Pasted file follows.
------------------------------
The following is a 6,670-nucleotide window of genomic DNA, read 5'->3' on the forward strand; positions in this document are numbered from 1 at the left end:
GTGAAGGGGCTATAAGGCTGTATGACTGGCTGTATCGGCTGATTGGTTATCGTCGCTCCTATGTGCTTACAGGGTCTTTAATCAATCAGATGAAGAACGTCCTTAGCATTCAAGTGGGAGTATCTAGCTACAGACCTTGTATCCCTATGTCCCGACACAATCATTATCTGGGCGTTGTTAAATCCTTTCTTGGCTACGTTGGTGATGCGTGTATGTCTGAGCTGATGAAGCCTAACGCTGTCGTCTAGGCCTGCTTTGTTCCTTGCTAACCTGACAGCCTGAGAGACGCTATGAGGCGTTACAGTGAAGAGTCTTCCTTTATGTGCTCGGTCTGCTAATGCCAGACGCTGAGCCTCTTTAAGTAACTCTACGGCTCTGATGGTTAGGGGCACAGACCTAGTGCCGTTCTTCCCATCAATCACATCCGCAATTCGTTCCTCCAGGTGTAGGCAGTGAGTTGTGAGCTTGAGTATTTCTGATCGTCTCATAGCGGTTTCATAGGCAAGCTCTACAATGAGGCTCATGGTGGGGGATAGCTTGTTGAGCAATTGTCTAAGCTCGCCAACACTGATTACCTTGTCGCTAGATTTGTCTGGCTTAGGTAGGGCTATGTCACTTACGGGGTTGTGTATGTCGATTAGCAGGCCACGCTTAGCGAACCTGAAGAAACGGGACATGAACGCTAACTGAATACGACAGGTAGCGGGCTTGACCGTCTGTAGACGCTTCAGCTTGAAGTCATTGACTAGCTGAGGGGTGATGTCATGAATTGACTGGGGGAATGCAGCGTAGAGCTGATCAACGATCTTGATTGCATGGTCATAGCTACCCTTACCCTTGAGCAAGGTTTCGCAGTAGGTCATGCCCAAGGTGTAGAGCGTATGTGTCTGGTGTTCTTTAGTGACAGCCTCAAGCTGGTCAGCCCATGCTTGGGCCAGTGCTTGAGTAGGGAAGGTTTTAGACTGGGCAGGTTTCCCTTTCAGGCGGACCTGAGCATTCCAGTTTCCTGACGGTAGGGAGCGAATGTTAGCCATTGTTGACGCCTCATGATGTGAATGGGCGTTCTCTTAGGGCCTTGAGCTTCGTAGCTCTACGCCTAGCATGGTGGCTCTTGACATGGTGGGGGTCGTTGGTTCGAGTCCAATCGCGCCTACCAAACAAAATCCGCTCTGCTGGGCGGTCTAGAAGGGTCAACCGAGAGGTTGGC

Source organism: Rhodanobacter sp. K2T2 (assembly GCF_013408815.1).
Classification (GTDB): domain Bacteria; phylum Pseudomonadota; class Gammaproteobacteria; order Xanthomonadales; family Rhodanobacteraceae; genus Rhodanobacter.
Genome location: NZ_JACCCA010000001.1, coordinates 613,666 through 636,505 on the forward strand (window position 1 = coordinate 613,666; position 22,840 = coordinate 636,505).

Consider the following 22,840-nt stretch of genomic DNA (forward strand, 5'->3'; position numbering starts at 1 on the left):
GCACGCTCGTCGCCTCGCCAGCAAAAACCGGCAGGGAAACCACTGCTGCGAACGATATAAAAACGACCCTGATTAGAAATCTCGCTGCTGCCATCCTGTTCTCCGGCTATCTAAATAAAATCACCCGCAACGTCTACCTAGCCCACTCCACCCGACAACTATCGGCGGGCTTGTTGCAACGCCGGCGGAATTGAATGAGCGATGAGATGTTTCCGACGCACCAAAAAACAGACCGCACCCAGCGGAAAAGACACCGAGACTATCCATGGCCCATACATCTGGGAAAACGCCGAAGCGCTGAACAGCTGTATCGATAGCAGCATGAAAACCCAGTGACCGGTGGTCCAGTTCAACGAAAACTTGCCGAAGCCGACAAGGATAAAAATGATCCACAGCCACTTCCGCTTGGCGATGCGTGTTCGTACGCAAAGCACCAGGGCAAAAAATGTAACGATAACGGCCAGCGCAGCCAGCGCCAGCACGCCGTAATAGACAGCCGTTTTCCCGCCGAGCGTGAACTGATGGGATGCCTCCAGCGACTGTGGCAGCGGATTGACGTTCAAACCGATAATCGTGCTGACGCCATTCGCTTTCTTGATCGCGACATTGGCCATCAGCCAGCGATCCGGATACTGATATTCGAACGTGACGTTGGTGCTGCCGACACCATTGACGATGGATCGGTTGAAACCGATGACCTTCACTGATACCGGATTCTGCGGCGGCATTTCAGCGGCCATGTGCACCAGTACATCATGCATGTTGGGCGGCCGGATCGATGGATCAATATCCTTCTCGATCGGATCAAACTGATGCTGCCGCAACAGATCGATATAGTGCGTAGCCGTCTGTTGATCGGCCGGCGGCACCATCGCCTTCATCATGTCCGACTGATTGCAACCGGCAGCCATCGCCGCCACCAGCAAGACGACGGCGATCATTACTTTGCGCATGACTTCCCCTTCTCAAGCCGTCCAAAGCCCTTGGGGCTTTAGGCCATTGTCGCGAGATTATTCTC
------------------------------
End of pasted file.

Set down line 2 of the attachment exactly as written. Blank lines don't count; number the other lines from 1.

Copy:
GTGAAGGGGCTATAAGGCTGTATGACTGGCTGTATCGGCTGATTGGTTATCGTCGCTCCTATGTGCTTACAGGGTCTTTAATCAATCAGATGAAGAACGTCCTTAGCATTCAAGTGGGAGTATCTAGCTACAGACCTTGTATCCCTATGTCCCGACACAATCATTATCTGGGCGTTGTTAAATCCTTTCTTGGCTACGTTGGTGATGCGTGTATGTCTGAGCTGATGAAGCCTAACGCTGTCGTCTAGGCCTGCTTTGTTCCTTGCTAACCTGACAGCCTGAGAGACGCTATGAGGCGTTACAGTGAAGAGTCTTCCTTTATGTGCTCGGTCTGCTAATGCCAGACGCTGAGCCTCTTTAAGTAACTCTACGGCTCTGATGGTTAGGGGCACAGACCTAGTGCCGTTCTTCCCATCAATCACATCCGCAATTCGTTCCTCCAGGTGTAGGCAGTGAGTTGTGAGCTTGAGTATTTCTGATCGTCTCATAGCGGTTTCATAGGCAAGCTCTACAATGAGGCTCATGGTGGGGGATAGCTTGTTGAGCAATTGTCTAAGCTCGCCAACACTGATTACCTTGTCGCTAGATTTGTCTGGCTTAGGTAGGGCTATGTCACTTACGGGGTTGTGTATGTCGATTAGCAGGCCACGCTTAGCGAACCTGAAGAAACGGGACATGAACGCTAACTGAATACGACAGGTAGCGGGCTTGACCGTCTGTAGACGCTTCAGCTTGAAGTCATTGACTAGCTGAGGGGTGATGTCATGAATTGACTGGGGGAATGCAGCGTAGAGCTGATCAACGATCTTGATTGCATGGTCATAGCTACCCTTACCCTTGAGCAAGGTTTCGCAGTAGGTCATGCCCAAGGTGTAGAGCGTATGTGTCTGGTGTTCTTTAGTGACAGCCTCAAGCTGGTCAGCCCATGCTTGGGCCAGTGCTTGAGTAGGGAAGGTTTTAGACTGGGCAGGTTTCCCTTTCAGGCGGACCTGAGCATTCCAGTTTCCTGACGGTAGGGAGCGAATGTTAGCCATTGTTGACGCCTCATGATGTGAATGGGCGTTCTCTTAGGGCCTTGAGCTTCGTAGCTCTACGCCTAGCATGGTGGCTCTTGACATGGTGGGGGTCGTTGGTTCGAGTCCAATCGCGCCTACCAAACAAAATCCGCTCTGCTGGGCGGTCTAGAAGGGTCAACCGAGAGGTTGGC